DW: Actually there is a recording of a castrato available to us today. It was recorded at the end of his career, so his voice wasn't at its best (4). But it is still very interesting to hear. The castrati were basically the rock stars of their time. And when castrati were not available for performances, they would often have a countertenor sing the role. I don't really know what a castrato voice sounded like, or felt like, other than recorded history, so I can't really conjecture on the differences between a castrato and countertenor voice.
FF: Is the countertenor repertoire by necessity restricted largely to oratorios and operas from the Baroque and early classical periods?
DW: In a way, yes, the countertenor voice is restricted largely to oratorios and operas from the Baroque and early classical periods.
FF: Aside from singing more works by early composers, how does the countertenor look to expand his repertoire?
DW: I expand my repertoire by performing many recitals and orchestral performances. As with any singer, one must find what suits his voice and artistry. So in performing art song, lieder, melodie, etc., I perform only what suits me best.
FF: Other than Benjamin Britten, are there other composers of more recent times who have written music for countertenor?
DW: Contemporary composers are writing music for the countertenor voice. I have performed song cycles written for my voice, chamber pieces, and opera. It is very exciting to be involved with the composition of a piece, and having the composer write music specifically for my voice. Which is exactly what has happened since before Handel's time, when he wrote specific roles for his singers, like Senesino!
FF: Opera singers occasionally sing "crossover" music. Is this option available to the countertenor?
DW: I definitely think countertenor's could sing "crossover" music. I already do! In addition to being able to sing pop/jazz/r&b, I do a great KD Lang! (I was even in rock bands when I was younger, singing Led Zepplin and Boston!)
FF: Mezzo-sopranos often sing male or so-called "trouser roles". Are there reverse roles for countertenors in the repertory?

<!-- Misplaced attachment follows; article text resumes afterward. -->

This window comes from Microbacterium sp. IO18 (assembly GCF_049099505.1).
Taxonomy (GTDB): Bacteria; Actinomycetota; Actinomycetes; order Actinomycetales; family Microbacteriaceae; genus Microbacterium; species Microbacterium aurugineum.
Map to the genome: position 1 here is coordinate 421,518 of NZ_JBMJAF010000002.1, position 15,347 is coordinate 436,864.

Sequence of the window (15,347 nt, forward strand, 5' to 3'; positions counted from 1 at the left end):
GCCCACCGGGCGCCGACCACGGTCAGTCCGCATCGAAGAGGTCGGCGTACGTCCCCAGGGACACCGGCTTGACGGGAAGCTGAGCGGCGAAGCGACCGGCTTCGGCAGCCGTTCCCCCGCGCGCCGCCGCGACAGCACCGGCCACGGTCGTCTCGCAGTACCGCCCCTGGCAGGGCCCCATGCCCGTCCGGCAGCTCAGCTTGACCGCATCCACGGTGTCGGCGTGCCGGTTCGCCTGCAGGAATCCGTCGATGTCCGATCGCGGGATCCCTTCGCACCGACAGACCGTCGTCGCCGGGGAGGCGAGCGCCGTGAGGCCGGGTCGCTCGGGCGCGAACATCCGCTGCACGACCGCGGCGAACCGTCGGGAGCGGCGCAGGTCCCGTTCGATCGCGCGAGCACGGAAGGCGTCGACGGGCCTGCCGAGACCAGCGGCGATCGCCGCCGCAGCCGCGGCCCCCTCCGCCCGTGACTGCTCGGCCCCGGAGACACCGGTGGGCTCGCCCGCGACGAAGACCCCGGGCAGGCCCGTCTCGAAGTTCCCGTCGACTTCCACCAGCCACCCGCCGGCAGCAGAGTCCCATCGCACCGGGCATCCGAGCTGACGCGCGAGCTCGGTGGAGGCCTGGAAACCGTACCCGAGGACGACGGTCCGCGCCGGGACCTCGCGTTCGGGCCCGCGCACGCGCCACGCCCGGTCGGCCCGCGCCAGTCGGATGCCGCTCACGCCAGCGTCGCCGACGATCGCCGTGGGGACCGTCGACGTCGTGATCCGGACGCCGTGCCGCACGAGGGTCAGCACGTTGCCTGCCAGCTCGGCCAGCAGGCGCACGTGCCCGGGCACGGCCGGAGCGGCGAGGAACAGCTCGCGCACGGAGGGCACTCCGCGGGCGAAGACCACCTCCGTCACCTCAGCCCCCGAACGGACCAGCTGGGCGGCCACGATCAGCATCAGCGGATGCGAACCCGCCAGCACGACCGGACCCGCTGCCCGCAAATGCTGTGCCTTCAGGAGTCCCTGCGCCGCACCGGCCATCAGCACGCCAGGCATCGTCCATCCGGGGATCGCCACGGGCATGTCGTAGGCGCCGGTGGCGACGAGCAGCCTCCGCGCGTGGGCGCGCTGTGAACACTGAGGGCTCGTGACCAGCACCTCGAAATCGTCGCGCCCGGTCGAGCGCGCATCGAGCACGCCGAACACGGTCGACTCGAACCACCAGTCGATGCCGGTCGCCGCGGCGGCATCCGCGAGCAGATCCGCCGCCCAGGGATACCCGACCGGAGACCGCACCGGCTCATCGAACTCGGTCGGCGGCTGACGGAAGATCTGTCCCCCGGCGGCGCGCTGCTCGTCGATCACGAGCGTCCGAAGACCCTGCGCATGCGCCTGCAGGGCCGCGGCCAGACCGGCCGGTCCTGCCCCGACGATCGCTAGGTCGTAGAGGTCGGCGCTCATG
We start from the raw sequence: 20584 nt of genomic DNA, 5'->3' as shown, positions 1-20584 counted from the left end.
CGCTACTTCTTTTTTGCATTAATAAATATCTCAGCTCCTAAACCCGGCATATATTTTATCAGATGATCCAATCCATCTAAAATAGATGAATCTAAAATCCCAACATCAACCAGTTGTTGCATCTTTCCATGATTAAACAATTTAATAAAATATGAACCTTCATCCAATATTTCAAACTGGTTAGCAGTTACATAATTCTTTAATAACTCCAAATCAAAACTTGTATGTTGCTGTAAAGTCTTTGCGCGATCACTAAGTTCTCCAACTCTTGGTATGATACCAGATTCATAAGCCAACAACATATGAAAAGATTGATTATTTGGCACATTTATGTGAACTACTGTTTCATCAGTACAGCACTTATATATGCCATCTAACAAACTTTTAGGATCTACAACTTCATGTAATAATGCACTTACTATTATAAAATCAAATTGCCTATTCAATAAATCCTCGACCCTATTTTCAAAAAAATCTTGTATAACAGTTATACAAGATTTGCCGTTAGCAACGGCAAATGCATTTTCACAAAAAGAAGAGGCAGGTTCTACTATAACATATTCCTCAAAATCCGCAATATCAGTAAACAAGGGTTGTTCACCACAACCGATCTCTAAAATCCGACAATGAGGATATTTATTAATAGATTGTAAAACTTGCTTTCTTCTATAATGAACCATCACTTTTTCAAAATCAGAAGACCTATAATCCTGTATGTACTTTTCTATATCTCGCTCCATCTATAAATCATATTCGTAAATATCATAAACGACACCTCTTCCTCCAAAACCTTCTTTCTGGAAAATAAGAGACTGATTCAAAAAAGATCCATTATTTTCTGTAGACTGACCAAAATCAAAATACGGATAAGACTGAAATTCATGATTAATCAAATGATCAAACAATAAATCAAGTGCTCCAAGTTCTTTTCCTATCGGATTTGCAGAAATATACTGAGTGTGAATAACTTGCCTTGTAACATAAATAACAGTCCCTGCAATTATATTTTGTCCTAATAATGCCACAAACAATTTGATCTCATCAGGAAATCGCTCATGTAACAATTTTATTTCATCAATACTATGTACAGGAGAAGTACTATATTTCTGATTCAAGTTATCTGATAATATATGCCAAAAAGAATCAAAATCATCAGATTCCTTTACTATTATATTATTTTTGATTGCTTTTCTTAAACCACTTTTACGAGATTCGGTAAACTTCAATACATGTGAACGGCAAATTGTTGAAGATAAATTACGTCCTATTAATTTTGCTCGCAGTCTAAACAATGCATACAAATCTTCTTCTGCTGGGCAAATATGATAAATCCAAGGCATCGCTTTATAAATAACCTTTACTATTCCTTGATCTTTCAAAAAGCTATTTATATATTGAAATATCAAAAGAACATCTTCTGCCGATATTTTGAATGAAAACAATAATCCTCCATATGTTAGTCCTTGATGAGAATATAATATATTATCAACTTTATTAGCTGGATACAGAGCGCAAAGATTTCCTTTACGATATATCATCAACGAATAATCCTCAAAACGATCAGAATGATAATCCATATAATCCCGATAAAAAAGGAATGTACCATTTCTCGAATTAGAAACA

DW: I have only performed one drag role and it was Madame de la Haltiere in Massenet's Cendrillon, and I loved it! It was a great role for me. The music fit my voice perfectly, and I wore this unbelievable body suit, enhanced with great costumes, that made me seem like a woman on stage. Then they added on a fantastic wig, and great make-up, so many audience members were rather shocked when they found out I was a man! I am not sure yet if audiences in general are ready to accept countertenors singing "skirt roles" as they are accepting of mezzos singing "trouser roles!"
FF: In Ariodante, you sang a villain's role and in Los Angeles Opera's outstanding production of Handel's Giulio Cesare, notable for having brought together three of America's best countertenors, you performed the role of Cleopatra's confidant, Nireno. You have sung a number of other roles and surely must look forward to singing new roles. What particular ones do you have on your radar screen?
I would love to perform the title role in Rossini's Tancredi, the
title role in Handel's Orlando, the title role in Mozart's Ascanio
in Alba, and the title role in Glass' Akhnaten. I am fortunate
to have the last item on my wish list come true, and am performing Akhnaten
in Strasbourg this coming September!
(1) organum = name for the earliest types of polyphonic music, from the 9th century to c.1200
(2) fach = the German system of "compartmentalizing" voices
- Italian term for "texture" describing the average vocal range of an
operatic role. If a role contains one or two isolated high notes, but
is generally written around the middle of a singer's range, the role is
said to be of medium tessitura.